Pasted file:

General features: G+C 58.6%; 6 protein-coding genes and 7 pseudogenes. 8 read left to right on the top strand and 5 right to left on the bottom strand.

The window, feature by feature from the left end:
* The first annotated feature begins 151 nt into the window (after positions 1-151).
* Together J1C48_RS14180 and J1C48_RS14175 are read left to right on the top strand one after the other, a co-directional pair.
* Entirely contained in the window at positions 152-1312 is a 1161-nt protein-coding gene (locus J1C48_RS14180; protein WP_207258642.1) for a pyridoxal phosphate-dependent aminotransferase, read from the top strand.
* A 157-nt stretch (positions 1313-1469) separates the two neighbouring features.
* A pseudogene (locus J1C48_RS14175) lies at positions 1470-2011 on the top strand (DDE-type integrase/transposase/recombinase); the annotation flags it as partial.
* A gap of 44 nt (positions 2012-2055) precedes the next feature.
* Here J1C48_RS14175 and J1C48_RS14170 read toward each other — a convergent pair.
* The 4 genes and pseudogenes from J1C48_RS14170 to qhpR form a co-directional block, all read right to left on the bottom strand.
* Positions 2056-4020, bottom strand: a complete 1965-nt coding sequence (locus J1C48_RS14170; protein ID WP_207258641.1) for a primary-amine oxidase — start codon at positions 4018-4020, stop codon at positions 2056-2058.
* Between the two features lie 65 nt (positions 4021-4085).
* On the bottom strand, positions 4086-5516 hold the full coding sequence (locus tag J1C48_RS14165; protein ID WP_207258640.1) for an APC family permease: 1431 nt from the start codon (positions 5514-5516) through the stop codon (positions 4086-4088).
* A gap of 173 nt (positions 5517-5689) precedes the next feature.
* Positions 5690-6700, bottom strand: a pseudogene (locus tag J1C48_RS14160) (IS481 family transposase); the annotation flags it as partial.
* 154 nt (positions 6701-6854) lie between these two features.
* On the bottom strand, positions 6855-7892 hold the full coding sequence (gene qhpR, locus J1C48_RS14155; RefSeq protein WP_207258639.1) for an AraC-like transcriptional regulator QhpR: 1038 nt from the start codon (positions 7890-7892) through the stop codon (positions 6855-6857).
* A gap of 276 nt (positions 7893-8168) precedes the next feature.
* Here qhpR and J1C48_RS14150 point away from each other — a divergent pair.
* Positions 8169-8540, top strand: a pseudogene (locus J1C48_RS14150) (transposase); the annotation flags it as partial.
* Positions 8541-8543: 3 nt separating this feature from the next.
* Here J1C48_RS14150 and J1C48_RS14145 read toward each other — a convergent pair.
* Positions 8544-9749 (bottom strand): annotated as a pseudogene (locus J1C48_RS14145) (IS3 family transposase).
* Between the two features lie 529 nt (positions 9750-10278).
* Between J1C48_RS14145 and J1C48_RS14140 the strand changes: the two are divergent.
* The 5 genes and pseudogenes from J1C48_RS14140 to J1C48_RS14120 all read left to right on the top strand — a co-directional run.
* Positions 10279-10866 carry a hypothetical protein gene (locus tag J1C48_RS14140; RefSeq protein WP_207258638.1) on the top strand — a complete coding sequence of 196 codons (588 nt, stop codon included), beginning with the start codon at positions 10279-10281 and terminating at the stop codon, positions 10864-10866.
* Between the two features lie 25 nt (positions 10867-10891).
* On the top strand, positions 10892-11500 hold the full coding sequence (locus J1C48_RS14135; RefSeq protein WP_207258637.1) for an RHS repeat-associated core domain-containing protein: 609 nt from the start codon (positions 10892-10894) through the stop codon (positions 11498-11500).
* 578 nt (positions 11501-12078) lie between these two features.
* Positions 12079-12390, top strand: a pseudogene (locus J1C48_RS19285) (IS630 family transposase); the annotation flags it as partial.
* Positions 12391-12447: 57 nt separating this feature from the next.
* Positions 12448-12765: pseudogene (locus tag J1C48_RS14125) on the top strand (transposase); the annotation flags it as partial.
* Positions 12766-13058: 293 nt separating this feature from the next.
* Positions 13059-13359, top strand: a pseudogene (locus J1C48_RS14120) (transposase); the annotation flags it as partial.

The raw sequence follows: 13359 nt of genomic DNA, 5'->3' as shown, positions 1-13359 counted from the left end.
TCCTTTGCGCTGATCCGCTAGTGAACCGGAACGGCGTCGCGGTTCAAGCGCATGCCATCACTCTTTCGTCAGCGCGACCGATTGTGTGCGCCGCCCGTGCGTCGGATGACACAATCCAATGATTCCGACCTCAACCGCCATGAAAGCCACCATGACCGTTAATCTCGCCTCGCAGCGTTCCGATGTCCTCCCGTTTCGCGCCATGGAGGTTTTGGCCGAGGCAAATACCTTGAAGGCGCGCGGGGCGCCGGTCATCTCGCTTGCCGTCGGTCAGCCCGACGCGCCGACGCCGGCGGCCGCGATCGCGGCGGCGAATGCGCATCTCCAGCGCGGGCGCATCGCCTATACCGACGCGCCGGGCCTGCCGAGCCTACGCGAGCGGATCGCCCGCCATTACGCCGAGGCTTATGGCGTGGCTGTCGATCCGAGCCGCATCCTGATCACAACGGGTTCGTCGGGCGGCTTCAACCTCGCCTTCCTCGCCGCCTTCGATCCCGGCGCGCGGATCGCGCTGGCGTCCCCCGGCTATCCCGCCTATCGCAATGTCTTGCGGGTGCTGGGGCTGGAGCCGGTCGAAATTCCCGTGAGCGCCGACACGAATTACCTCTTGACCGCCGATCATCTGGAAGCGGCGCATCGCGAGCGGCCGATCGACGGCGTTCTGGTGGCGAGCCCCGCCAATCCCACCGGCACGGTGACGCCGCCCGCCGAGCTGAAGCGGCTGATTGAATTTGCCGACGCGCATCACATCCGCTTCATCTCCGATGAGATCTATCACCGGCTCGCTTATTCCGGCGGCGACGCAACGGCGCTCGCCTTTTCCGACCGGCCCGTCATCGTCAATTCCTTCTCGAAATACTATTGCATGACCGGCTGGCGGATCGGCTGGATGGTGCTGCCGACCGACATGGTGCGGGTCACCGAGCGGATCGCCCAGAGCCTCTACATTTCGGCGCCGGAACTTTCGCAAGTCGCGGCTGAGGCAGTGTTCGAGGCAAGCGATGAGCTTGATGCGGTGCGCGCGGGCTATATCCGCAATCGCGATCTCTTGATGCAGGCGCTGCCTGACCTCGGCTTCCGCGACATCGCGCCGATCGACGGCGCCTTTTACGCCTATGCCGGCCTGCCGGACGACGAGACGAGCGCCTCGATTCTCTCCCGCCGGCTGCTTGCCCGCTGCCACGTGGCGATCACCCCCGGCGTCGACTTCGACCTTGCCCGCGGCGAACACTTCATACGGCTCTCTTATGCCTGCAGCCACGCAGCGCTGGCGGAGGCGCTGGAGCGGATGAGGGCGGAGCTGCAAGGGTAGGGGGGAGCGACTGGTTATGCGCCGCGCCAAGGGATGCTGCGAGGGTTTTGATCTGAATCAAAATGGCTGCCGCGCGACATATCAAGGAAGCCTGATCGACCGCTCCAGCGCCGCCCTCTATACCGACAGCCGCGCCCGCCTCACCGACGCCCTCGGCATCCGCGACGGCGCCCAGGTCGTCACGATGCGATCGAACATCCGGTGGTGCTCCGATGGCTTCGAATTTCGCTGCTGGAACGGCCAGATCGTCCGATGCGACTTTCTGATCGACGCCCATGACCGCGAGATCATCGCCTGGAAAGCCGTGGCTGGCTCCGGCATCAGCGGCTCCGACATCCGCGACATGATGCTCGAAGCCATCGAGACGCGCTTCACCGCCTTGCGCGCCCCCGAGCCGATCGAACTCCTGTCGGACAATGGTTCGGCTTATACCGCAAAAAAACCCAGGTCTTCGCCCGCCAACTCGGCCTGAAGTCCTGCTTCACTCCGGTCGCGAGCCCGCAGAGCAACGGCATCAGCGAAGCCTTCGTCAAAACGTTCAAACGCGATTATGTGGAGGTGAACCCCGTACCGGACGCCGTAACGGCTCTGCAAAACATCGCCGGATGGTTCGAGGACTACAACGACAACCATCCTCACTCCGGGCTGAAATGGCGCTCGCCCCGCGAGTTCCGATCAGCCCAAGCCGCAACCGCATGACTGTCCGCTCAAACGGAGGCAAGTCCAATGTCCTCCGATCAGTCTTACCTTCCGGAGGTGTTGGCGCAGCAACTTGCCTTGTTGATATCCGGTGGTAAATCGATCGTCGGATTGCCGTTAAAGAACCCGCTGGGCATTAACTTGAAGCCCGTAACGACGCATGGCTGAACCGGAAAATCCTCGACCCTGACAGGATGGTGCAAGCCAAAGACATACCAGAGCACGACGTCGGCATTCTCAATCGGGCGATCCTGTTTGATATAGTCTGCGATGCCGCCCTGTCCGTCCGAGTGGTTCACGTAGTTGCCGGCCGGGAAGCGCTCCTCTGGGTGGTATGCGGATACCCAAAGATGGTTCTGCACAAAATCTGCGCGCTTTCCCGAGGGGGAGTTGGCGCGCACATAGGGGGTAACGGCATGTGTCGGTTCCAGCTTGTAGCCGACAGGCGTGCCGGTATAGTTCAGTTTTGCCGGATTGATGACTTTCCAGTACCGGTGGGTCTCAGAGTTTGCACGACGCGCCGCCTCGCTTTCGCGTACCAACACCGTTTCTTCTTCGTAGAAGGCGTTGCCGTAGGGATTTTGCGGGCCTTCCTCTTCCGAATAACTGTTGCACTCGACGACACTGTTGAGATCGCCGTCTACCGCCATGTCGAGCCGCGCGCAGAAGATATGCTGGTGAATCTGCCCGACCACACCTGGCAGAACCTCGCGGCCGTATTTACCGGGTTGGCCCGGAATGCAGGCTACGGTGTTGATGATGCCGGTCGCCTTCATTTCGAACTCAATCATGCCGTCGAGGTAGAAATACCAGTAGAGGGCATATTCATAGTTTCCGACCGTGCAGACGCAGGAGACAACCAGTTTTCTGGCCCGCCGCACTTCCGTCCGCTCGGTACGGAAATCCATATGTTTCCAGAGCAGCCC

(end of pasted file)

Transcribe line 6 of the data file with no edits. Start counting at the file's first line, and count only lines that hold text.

* A 157-nt stretch (positions 1313-1469) separates the two neighbouring features.